Evolution of NAO and AMO strength and cyclicity derived from a 3-ka varve-thickness record from Iceland

Kristín B. Ólafsdóttir, Áslaug Geirsdóttir, Gifford H. Miller, Darren J. Larsen

Research output: Contribution to journalArticlepeer-review

23 Scopus citations


A 3000-year varve-thickness record from Hvítárvatn, a glacier-dominated lake in central Iceland, preserves inter-annual variations in the delivery of glacially eroded sediment to the lake. The first-order low-frequency trend in varve thickness reflects increased glacial erosion through the Late Holocene, reaching a peak during the Little Ice Age (LIA). Superimposed on this trend are large inter-annual to decadal fluctuations in varve thickness that we suggest reflect variability in climate parameters that determine the efficiency of the fluvial transport system to deliver glacially eroded sediment to the lake each year. We use spectral analysis to test whether regular high-frequency cyclicity in varve thickness exists in the 3-ka record after removing the low-frequency variability. Spectral analyses from three sediment cores recovered from the lake show essentially the same periods of 2.8-3.4, 13, 35-40 and 85-93, for the overlapping ~900-year period. Additionally, cycles of 55, 130 and 290 years are found in the spectrum for the 3000-year record that do not show up in the spectra for the shorter cores. Some of these cycles show similar variability to those of the North Atlantic Oscillation (NAO) and Atlantic Multidecadal Oscillation (AMO). This relationship is supported by a significant correlation between varve thickness and both the NAO (precipitation) and AMO (summer temperature) indices over the 180-year instrumental period. NAO cyclicities (2-15 years) are weakly expressed in the first half of the record, increase between 600 and 1000 AD, decrease in strength during medieval time, and are most strongly expressed between 1300 AD and the early 20th century. AMO cyclicities (50 to 130 years) are also relatively weak in the first half of the record, becoming quite strong between 600 and 1000 AD and again between 1100 and 1500 AD, but are essentially absent through the peak of the LIA, between 1500 and 1900 AD, a time when strong cyclicities of about 35 years appear.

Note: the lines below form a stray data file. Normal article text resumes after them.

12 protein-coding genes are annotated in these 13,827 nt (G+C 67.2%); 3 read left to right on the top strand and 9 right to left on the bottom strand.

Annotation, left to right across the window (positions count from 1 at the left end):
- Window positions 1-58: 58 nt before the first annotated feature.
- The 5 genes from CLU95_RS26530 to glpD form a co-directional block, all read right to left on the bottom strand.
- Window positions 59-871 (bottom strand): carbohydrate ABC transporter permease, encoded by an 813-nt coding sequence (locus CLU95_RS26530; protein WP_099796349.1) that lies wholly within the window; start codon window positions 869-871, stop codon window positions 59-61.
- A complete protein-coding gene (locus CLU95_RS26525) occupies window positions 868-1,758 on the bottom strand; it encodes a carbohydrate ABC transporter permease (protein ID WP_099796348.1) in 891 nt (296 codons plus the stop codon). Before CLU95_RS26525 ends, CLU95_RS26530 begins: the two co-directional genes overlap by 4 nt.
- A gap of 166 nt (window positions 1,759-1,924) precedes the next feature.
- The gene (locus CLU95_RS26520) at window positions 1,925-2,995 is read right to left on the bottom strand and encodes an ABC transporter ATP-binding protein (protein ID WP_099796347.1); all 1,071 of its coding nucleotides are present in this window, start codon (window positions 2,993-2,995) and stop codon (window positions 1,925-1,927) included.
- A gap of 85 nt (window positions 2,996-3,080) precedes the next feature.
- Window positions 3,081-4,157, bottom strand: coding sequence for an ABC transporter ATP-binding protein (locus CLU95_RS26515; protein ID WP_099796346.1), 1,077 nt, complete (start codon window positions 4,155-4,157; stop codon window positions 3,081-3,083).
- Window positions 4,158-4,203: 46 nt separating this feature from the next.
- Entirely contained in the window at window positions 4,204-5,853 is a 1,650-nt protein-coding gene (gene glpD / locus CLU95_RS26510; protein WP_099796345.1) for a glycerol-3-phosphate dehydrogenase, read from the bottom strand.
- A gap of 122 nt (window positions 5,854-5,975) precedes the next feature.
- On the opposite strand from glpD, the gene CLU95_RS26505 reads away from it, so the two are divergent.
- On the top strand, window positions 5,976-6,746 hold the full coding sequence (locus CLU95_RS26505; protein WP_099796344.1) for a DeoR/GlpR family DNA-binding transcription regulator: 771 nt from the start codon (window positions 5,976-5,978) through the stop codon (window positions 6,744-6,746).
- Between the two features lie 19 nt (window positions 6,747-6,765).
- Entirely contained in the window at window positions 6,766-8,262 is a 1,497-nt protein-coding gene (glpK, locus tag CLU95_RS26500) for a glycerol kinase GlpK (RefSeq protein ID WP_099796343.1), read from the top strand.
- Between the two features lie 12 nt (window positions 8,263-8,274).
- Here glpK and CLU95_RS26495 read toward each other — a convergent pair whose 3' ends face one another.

Original languageEnglish (US)
Pages (from-to)142-154
Number of pages13
JournalQuaternary Science Reviews
StatePublished - Jun 1 2013

Bibliographical note

Funding Information:
Financial support for this project was received from the Research Fund of the University of Iceland to Áslaug Geirsdóttir, the Environmental and Energy Research Fund from the Reykjavik Energy, the Icelandic Centre for Research – RANNÍS (Áslaug Geirsdóttir contract nr # 0070272011 ) in addition to a one year M.Sc. Grant to Ólafsdóttir from the Icelandic Research Fund for Graduate Students . Funding for the recovery of the sediment cores from Hvítárvatn was provided by the Icelandic Centre for Research – RANNÍS (Geirsdóttir) and the US National Science Foundation (ATM 0318479;Miller). We thank Trausti Jónsson at the Icelandic Meteorological Office, for contributing the extended temperature and precipitation records from Stykkishólmur. We are grateful for constructive comments from Maxime Debret and two anonymous reviewers.

Copyright 2013 Elsevier B.V., All rights reserved.


  • Atlantic Multidecadal Oscillation
  • Little Ice Age
  • North Atlantic Oscillation
  • Spectral Analysis
  • Varves

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